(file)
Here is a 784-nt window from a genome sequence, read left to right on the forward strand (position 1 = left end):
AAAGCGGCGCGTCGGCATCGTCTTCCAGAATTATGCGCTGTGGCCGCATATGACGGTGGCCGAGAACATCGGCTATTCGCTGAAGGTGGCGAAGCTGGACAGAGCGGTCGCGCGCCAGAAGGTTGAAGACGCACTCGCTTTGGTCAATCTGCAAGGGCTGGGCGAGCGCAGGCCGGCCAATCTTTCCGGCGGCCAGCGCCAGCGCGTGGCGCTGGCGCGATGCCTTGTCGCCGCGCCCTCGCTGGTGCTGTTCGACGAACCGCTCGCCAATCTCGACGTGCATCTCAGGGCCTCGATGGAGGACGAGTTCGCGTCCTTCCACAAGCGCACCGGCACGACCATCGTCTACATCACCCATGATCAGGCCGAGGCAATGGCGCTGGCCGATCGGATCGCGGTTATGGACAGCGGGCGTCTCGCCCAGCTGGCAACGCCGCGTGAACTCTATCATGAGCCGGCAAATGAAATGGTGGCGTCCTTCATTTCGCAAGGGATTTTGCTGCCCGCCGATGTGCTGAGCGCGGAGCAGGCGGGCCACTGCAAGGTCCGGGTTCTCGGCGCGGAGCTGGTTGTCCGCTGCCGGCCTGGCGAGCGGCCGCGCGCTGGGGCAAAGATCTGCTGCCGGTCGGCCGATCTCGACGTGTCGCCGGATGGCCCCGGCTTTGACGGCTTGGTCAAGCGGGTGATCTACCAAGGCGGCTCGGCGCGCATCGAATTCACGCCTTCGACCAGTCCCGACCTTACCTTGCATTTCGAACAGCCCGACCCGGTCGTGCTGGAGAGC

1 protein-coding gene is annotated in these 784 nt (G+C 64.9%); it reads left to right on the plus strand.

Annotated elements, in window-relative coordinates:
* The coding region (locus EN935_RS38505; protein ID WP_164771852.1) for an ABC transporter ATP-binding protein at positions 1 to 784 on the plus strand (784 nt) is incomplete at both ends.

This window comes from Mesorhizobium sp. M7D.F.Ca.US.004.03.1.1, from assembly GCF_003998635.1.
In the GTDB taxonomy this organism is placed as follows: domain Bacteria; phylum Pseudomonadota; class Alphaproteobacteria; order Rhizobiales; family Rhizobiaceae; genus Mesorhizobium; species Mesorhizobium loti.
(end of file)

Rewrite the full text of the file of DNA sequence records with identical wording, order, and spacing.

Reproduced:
Here is a 784-nt window from a genome sequence, read left to right on the forward strand (position 1 = left end):
AAAGCGGCGCGTCGGCATCGTCTTCCAGAATTATGCGCTGTGGCCGCATATGACGGTGGCCGAGAACATCGGCTATTCGCTGAAGGTGGCGAAGCTGGACAGAGCGGTCGCGCGCCAGAAGGTTGAAGACGCACTCGCTTTGGTCAATCTGCAAGGGCTGGGCGAGCGCAGGCCGGCCAATCTTTCCGGCGGCCAGCGCCAGCGCGTGGCGCTGGCGCGATGCCTTGTCGCCGCGCCCTCGCTGGTGCTGTTCGACGAACCGCTCGCCAATCTCGACGTGCATCTCAGGGCCTCGATGGAGGACGAGTTCGCGTCCTTCCACAAGCGCACCGGCACGACCATCGTCTACATCACCCATGATCAGGCCGAGGCAATGGCGCTGGCCGATCGGATCGCGGTTATGGACAGCGGGCGTCTCGCCCAGCTGGCAACGCCGCGTGAACTCTATCATGAGCCGGCAAATGAAATGGTGGCGTCCTTCATTTCGCAAGGGATTTTGCTGCCCGCCGATGTGCTGAGCGCGGAGCAGGCGGGCCACTGCAAGGTCCGGGTTCTCGGCGCGGAGCTGGTTGTCCGCTGCCGGCCTGGCGAGCGGCCGCGCGCTGGGGCAAAGATCTGCTGCCGGTCGGCCGATCTCGACGTGTCGCCGGATGGCCCCGGCTTTGACGGCTTGGTCAAGCGGGTGATCTACCAAGGCGGCTCGGCGCGCATCGAATTCACGCCTTCGACCAGTCCCGACCTTACCTTGCATTTCGAACAGCCCGACCCGGTCGTGCTGGAGAGC

1 protein-coding gene is annotated in these 784 nt (G+C 64.9%); it reads left to right on the plus strand.

Annotated elements, in window-relative coordinates:
* The coding region (locus EN935_RS38505; protein ID WP_164771852.1) for an ABC transporter ATP-binding protein at positions 1 to 784 on the plus strand (784 nt) is incomplete at both ends.

This window comes from Mesorhizobium sp. M7D.F.Ca.US.004.03.1.1, from assembly GCF_003998635.1.
In the GTDB taxonomy this organism is placed as follows: domain Bacteria; phylum Pseudomonadota; class Alphaproteobacteria; order Rhizobiales; family Rhizobiaceae; genus Mesorhizobium; species Mesorhizobium loti.